Apfelwein, local apple wine, comes in a traditional blue and white ceramic pitcher
(Adorable German lady is not included)

You mix it with seltzer water (Mineralwasser mit Kohlensauer- literally with Carbon-sour)

Handkäse mit Musik (special stinky Hessian fresh cheese. Served with "music"- oil, vinegar and raw onions.
As the groom said, one makes the music after you eat it)

But now I'm back, and I was so busy with teaching and then the blokey visiting (and we did alot of eating out), that I haven't had a moment to cook. But today I got my huge bags full of CSA veggies, rolled my sleeves up and went to work.
But not without inspiration. I stumbled across this Bitten Blog post (Mark Bittman's food blog). It was linked onto a recent blog entry. Bittman talks about this amazing lentil salad he had in France- so amazing that the rest of meal is less satisfying. There's no recipe, just a method, and the key ingredients are lentils, mustard, and bacon. So on the way home, I picked up organic, sulfite free bacon and harder lentils (still Goya brand, but not flat ones). I got a typically ridiculous cornucopia of veggies today, including a few gorgeous green, yellow and red baby tomatoes and heirloom-looking peppers. And an incredibly fragrant stem of rosemary (which Blokey calls "pine needles). I had my work cut out for me.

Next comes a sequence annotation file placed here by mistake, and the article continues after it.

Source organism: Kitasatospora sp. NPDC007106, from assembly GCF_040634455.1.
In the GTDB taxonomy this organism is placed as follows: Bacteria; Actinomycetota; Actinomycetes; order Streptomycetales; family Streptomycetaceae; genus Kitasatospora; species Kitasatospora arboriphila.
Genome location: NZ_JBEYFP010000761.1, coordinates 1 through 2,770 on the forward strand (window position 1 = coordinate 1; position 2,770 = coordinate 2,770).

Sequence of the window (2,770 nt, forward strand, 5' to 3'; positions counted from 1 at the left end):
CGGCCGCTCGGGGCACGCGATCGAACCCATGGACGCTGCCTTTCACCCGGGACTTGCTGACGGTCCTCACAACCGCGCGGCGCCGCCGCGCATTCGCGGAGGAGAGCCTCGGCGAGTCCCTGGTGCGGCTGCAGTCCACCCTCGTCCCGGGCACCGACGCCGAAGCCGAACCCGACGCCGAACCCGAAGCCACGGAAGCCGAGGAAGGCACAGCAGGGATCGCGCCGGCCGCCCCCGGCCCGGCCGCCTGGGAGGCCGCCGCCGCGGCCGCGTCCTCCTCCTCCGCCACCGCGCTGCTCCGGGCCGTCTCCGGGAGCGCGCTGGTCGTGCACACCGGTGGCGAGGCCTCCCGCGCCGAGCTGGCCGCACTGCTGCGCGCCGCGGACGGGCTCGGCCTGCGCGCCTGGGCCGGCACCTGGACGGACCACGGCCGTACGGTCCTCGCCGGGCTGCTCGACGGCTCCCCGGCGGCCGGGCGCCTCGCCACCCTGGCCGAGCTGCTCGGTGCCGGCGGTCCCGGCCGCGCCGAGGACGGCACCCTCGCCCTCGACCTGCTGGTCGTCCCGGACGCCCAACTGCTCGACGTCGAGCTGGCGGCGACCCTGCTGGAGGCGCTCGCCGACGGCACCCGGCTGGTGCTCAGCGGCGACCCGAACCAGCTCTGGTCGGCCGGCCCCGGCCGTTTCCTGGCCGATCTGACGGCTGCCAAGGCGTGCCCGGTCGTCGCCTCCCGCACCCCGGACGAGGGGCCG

I did keep the original intent of Bittman's method, but I didn't cook everything together (because the beans were soaking before I got ready to cook).

Bittman inspired lentil salad and Rosemary flat bread
(served me for dinner and plenty leftover for lunch)